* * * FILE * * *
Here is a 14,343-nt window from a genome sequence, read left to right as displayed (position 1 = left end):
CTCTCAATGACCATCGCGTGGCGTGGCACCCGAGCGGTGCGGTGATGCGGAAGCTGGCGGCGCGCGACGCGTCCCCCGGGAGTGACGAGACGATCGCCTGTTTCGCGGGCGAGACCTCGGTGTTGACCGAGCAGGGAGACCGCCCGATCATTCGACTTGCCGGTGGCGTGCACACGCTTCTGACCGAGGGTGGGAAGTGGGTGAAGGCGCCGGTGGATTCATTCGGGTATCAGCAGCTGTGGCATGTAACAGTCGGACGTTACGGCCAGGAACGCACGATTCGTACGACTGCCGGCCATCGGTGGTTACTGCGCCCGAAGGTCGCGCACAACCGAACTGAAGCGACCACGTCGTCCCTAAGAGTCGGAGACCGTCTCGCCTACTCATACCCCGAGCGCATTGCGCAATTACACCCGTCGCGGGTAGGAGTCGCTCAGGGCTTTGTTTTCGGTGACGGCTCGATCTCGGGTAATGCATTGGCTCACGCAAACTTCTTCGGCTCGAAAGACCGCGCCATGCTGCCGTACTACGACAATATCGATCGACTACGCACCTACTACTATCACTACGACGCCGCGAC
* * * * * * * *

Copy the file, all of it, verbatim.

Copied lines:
Here is a 14,343-nt window from a genome sequence, read left to right as displayed (position 1 = left end):
CTCTCAATGACCATCGCGTGGCGTGGCACCCGAGCGGTGCGGTGATGCGGAAGCTGGCGGCGCGCGACGCGTCCCCCGGGAGTGACGAGACGATCGCCTGTTTCGCGGGCGAGACCTCGGTGTTGACCGAGCAGGGAGACCGCCCGATCATTCGACTTGCCGGTGGCGTGCACACGCTTCTGACCGAGGGTGGGAAGTGGGTGAAGGCGCCGGTGGATTCATTCGGGTATCAGCAGCTGTGGCATGTAACAGTCGGACGTTACGGCCAGGAACGCACGATTCGTACGACTGCCGGCCATCGGTGGTTACTGCGCCCGAAGGTCGCGCACAACCGAACTGAAGCGACCACGTCGTCCCTAAGAGTCGGAGACCGTCTCGCCTACTCATACCCCGAGCGCATTGCGCAATTACACCCGTCGCGGGTAGGAGTCGCTCAGGGCTTTGTTTTCGGTGACGGCTCGATCTCGGGTAATGCATTGGCTCACGCAAACTTCTTCGGCTCGAAAGACCGCGCCATGCTGCCGTACTACGACAATATCGATCGACTACGCACCTACTACTATCACTACGACGCCGCGAC